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What is this gnarled tree? Today we know it well – we use its bark as a flavoring and garnish which we associate with love, comfort and fun. Yet for millennia, it had multifold uses in the Mideast, Mediterranean, and Asia – as a perfume, spice, embalming agent, medicine, appetite stimulator, digestive, and, like so much else,  aphrodisiac. It was transported from Asia through the brutality and currency of the spice trade and has had a a leading player in the American food and beverage landscape since the 1700s.  It’s the cassia, aka cinnamon, tree.

“I have perfumed my bed with myrrh, aloes and cinnamon. Come let us take our fill of love till morning.” (Proverbs 7, 17-18)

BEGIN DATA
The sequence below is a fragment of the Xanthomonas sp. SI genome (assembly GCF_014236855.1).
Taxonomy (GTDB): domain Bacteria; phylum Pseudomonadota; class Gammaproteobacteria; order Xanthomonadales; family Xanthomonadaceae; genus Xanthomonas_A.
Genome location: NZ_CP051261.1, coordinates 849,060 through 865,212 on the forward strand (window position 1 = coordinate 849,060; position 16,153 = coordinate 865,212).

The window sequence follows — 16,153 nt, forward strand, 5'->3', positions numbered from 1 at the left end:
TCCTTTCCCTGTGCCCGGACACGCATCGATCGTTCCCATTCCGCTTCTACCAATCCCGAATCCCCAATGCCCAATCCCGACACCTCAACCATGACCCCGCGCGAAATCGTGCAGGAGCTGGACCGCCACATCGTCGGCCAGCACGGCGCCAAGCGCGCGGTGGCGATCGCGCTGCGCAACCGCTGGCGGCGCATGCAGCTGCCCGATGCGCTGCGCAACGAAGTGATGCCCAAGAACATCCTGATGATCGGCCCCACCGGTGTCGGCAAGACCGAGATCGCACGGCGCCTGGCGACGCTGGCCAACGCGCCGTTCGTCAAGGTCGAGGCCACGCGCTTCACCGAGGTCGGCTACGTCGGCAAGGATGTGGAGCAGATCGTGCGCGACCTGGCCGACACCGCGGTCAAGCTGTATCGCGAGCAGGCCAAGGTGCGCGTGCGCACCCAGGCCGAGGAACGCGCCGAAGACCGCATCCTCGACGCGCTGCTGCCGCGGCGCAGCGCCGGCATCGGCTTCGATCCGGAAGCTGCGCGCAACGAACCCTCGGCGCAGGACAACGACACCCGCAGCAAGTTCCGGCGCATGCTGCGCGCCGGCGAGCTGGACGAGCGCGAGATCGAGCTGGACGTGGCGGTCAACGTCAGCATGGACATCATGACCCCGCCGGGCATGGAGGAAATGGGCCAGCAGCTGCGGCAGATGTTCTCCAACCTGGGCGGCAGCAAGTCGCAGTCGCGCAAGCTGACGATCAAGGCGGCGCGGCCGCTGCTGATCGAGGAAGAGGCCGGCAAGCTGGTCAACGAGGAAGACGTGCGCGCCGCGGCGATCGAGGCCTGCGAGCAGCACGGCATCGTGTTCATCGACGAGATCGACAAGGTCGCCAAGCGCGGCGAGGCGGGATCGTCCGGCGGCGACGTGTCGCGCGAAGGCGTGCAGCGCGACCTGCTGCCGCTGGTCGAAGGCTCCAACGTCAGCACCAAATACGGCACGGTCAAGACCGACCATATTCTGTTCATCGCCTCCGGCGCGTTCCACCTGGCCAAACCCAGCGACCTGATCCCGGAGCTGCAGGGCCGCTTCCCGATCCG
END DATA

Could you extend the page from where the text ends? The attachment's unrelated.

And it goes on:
Another cinnamon, less widely used, is the Ceylon, named for its home of origin, now called Sri Lanka. Most of us don’t know the difference, although in the Book of Exodus (30:23) God made a distinction, commanding Moses to use sweet cinnamon and cassia in the holy anointing oil.

The candy of today makes good use of the cinnamon flavor, such as these favorites:

The early selections, as listed in the Ohio Journal of Education in 1857,[i] were cream candy, pop-corn, peppermint, molasses, rose, clove, Butterscotch, sugar plums, lemon drops, lemon candy, peppermint drops, French kisses, cinnamon.

[i] “Lessons in Common Things,” Ohio Journal of Education, May 1857, p. 159. Link found in A Century of Panic and Pleasure by Samira Kawash, (Faber and Faber Inc., 2013), p. 36.

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